Economist Martin Armstrong warned this week that banks in the US will soon start charging you for deposits.
This comes in the form of negative interest rates. Yesterday, the European Central Bank became the first central bank in history to cut main interest rates to negative. And they will likely pass this cost onto customers in the form of a ‘maintenance fee'.
“In the USA, we are more-likely-than-not going to get the negative rates directly passed to consumers by the banks who will claim it is the Fed who will do so at the requests of the banks. Larry Summers has set the stage. This is just how it works. He flew the balloon to get everyone ready. This is likely to be bullish for the stock market,” writes Armstrong.
“The talk behind the curtain is to impose negative interest rates on the consumer,” he added.
And you thought you were doing the banks a favor by putting your money in their vaults.
No, soon it will be considered that they are providing you a service by holding your money for you so they can make money off your money.
Sound like a good deal?
In the week that the European Central Bank cut its deposit rate for banks from zero to -0.1%, economist Martin Armstrong warns that negative interest rates are coming to the United States, meaning that Americans will be forced to pay just to keep their money in the bank.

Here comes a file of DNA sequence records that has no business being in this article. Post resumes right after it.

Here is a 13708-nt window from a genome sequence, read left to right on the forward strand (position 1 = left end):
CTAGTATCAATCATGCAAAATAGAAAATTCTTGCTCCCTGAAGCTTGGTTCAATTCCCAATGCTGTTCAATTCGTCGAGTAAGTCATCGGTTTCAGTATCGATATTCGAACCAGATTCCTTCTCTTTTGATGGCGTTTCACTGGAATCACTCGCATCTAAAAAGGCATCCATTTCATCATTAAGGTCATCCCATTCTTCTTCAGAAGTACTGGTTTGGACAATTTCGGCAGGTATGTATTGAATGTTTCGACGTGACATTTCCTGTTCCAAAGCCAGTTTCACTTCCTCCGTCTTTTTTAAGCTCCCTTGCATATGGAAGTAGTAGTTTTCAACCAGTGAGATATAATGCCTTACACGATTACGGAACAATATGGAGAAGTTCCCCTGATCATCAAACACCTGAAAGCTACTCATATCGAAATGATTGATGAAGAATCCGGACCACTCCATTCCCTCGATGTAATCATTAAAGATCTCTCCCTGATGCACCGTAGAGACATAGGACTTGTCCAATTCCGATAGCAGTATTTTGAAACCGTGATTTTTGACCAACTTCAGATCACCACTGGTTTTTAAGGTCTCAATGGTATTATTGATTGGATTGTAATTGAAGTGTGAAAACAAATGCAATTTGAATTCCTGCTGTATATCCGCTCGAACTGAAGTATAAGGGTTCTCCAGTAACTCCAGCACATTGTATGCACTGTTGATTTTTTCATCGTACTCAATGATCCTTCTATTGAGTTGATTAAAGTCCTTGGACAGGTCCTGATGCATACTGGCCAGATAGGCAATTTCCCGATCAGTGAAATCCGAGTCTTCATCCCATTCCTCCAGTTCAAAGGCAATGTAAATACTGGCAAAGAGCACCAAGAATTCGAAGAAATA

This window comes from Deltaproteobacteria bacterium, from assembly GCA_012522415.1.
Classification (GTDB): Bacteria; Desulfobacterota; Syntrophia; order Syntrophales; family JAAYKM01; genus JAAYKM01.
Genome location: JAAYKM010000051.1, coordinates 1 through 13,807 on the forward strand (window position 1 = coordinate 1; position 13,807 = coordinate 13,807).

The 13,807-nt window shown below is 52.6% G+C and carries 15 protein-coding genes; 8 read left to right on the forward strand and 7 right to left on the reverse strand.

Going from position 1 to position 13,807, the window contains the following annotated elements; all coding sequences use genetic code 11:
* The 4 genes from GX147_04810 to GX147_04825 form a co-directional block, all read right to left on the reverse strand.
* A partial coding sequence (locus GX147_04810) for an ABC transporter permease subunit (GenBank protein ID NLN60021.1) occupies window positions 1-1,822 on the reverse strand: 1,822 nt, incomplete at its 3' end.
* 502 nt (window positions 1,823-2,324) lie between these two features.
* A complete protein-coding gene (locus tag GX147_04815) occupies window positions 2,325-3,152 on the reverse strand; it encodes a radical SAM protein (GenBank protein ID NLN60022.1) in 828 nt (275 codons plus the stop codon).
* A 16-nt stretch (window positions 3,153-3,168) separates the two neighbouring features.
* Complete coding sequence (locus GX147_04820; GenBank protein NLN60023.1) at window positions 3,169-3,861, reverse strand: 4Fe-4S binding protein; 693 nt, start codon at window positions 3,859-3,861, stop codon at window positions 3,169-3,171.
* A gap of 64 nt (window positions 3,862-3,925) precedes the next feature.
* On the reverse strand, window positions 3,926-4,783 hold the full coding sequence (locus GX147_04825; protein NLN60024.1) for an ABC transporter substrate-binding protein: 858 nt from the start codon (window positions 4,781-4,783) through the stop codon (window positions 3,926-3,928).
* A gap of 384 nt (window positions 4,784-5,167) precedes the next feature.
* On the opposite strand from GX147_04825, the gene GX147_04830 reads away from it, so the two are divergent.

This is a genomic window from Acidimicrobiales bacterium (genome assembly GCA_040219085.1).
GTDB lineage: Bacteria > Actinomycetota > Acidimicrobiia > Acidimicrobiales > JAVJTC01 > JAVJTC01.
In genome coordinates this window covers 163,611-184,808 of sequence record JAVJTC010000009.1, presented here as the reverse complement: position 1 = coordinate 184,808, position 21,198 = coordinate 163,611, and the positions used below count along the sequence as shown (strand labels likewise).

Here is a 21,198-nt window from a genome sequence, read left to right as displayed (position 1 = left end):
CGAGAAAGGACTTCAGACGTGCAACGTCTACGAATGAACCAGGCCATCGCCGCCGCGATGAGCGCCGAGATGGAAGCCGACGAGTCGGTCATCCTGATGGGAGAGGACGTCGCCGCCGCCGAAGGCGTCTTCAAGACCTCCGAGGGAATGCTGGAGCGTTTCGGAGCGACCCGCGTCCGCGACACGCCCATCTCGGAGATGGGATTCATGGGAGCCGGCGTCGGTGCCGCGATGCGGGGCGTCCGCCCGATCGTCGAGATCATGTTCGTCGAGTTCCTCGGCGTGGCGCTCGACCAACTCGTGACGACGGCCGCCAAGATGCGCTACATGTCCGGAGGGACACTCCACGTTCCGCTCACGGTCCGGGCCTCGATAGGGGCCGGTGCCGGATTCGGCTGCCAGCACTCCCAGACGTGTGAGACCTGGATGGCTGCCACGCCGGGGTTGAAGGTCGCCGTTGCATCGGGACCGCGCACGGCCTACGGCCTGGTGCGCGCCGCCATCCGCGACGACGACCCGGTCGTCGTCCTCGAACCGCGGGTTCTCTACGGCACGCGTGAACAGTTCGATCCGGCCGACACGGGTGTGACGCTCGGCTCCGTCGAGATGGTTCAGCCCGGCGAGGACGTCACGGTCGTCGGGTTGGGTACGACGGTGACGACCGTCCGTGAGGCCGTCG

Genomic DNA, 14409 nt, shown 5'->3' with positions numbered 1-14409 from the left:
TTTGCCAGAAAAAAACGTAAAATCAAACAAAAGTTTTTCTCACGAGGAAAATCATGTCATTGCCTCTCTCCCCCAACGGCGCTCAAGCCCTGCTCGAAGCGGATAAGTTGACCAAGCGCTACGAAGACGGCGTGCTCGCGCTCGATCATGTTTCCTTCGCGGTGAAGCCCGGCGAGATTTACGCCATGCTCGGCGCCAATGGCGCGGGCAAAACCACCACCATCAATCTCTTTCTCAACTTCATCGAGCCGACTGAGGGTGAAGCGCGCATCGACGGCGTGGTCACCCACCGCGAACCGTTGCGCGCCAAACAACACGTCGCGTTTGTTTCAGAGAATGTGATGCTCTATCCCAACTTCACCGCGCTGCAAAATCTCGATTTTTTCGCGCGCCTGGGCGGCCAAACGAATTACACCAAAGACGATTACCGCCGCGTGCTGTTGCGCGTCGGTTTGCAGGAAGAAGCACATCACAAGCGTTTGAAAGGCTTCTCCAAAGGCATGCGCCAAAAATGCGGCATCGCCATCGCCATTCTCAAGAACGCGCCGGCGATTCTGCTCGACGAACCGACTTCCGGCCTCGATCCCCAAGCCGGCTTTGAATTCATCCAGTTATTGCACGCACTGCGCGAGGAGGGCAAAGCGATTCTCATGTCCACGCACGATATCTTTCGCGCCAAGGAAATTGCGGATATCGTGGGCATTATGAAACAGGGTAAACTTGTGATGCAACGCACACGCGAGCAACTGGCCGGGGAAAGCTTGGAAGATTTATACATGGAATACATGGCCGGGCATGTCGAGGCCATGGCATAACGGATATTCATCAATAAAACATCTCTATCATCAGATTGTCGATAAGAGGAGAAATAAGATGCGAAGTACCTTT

In a move described as unprecedented, the ECB became the first central bank in history to cut any main interest rate to negative yesterday, part of a package of measures designed to encourage banks to provide more loans to businesses and households. Many view the policy as a desperate sign of Europe’s faltering economic recovery.
Critics claim that the action will do little to spur growth while threatening to cause inflation and unemployment. While banks in the EU have not indicated whether or not the costs will be passed on to consumers, the New York Times’ Neil Irwin asserts that this is inevitable.
“Banks will most likely pass these negative interest rates on to consumers, or at least try to. They may try to do so not by explicitly charging a negative interest rate, but by paying no interest and charging a fee for account maintenance,” he writes.
What about Americans? Will they also soon be charged by the bank simply for depositing their own money? Yes, according to economist Martin Armstrong.
Armstrong, who is noted for calling the 1987 economic crash to the very day, warns that U.S. banks are preparing a raft of new account fees that will serve as a de facto negative interest rate.